Negative Proof

April 17th, 2020

Thirty-eight years ago, I was assigned as a section leader in the 173rd Aviation Company in Hanau, West Germany. I was an Army lieutenant back then. I made friends with the company safety officer, whose name I can no longer remember. I do remember having a conversation with the safety guy about OERs (Officer Efficiency Reports). Every year, every military officer got an OER from his or her superior. Part of the OER process required the officer being reviewed to explain in detail what they had accomplished during the last year. Often, it was hard to come up with anything extraordinary. Sometimes, it was hard to think of anything at all. I complained to my friend that I was just trying to do my job, and I really didn’t know what write down for my boss.

My friend shook his head. Then the safety officer told me that in a way I was lucky. He said that I could always find something that I had done: flown X number of missions, trained Y number of pilots, passed Z number of inspections. My friend explained to me that I could always show that I had made something happen. He, on the other hand, had to show that his efforts had prevented something. In his job he had to somehow convince his boss that he had kept something bad from happening. He had to provide a negative proof.

I think about that now with the corona virus crisis in full swing. Our governor in Wisconsin, Tony Evers, just extended the “safer-at-home” rules until May 26th. A lot of people are very unhappy about this. I know I’m not happy. There is already a political backlash on its way. There is a growing sentiment that we don’t need all these rules any more, and that we instead need to get people moving and working again.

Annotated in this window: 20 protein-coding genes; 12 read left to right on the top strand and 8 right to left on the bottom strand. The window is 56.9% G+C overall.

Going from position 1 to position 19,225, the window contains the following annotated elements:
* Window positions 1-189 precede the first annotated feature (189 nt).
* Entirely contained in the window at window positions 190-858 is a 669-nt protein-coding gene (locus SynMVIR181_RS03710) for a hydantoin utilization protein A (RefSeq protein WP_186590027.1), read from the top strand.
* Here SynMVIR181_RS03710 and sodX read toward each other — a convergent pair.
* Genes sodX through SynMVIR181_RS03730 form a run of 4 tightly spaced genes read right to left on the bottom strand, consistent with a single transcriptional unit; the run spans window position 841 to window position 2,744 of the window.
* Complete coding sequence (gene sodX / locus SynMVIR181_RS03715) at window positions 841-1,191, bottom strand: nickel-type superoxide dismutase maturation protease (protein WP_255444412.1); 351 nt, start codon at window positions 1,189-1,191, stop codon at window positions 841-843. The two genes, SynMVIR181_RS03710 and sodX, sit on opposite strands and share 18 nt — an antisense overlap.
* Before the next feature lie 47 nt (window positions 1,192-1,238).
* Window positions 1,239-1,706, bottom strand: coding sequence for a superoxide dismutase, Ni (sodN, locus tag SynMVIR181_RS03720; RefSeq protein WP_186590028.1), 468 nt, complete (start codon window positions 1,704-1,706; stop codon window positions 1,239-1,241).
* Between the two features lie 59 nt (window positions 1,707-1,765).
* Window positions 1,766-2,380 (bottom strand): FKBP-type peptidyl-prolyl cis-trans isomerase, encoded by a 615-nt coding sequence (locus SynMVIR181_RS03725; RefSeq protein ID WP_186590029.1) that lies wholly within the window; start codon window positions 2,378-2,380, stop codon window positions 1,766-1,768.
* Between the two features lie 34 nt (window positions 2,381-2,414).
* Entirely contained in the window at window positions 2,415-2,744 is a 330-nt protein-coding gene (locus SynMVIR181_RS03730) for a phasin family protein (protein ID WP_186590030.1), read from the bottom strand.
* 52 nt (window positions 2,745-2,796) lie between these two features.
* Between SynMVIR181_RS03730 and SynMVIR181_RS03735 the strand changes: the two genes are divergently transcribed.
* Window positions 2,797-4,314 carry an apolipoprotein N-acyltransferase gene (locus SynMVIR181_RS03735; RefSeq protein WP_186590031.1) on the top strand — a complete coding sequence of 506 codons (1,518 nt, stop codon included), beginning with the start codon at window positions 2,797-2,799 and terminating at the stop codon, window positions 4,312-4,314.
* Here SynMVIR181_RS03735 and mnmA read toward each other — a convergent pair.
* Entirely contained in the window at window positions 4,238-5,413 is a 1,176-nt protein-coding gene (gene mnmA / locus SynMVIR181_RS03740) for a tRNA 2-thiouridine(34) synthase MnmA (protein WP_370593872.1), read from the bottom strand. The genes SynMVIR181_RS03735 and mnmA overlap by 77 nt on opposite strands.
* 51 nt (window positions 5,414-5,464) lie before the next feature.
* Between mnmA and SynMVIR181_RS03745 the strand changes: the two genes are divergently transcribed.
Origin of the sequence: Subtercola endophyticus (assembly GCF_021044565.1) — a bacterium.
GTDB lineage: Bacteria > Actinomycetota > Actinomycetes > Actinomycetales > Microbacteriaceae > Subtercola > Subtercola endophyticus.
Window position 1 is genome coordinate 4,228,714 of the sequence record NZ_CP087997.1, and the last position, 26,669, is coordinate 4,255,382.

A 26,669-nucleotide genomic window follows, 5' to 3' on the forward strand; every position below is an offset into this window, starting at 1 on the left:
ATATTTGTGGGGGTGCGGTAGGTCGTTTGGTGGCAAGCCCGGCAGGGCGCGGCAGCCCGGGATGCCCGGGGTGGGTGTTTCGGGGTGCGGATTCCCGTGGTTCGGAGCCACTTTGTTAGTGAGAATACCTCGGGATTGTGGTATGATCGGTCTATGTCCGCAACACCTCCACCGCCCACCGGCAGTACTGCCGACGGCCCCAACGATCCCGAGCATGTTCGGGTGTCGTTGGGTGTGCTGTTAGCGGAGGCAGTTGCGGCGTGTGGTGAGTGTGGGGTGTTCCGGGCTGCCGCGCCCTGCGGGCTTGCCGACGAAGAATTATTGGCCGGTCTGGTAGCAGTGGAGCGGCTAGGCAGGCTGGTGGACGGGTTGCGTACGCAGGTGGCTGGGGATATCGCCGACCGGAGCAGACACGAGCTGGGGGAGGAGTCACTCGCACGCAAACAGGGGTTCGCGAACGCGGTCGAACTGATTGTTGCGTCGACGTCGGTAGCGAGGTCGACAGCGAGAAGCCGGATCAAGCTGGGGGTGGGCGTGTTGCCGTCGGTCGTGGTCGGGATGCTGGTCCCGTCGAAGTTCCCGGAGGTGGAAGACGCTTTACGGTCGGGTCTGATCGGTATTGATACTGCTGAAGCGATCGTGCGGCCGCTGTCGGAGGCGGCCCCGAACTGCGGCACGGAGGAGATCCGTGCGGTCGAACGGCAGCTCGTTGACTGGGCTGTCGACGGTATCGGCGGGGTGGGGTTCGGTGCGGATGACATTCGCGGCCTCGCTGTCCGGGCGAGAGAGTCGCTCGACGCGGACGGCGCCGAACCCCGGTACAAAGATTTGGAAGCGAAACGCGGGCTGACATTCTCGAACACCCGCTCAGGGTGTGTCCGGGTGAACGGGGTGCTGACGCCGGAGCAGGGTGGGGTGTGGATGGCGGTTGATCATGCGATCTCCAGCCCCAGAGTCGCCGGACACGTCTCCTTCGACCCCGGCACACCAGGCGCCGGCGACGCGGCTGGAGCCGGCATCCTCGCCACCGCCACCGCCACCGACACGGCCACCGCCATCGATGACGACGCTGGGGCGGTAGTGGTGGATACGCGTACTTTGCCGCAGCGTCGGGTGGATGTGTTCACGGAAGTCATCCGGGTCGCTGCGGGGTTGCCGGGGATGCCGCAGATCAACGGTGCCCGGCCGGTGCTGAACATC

Governor Evers, like many other governors is in an unenviable position. He can talk all he wants about how the social distancing and the business/school shutdowns have saved lives. He can tell the residents of Wisconsin repeatedly how the lockdown is stopping the disease from spreading. However, Evers is in a the same situation as my friend, the safety officer. Evers cannot prove that his rules have stopped the disease or saved lives. He cannot point to any particular group of people in the state and say, “You’re alive today because we are following these rules.”

The people who are angry about the extended lockdown can clearly see the downside of the “safer-at-home” policy. Some of them know that they are now unemployed. Some of them know that they cannot go to church. Some of them know that they cannot travel when and where they like. Some of them know that their kids are not getting a school education. These drawbacks are obvious and indisputable.

The advantages of Evers’ policies are not.

This is not the governor’s fault. We, as a people, simply don’t know enough about the virus. We don’t have enough testing to know who is infected, we don’t know how best to track it, and we don’t know how many people will fall ill and/or die. We don’t have a vaccine. There is no cure. We don’t have a clue.

It is very possible that Governor Evers is overreacting, but how can he know for sure? To a certain extent he is guessing, and that is all anyone can do right now. He is erring on the side of caution.

I don’t know if that is the right thing to do. All I know is that I am glad that I don’t have his job.




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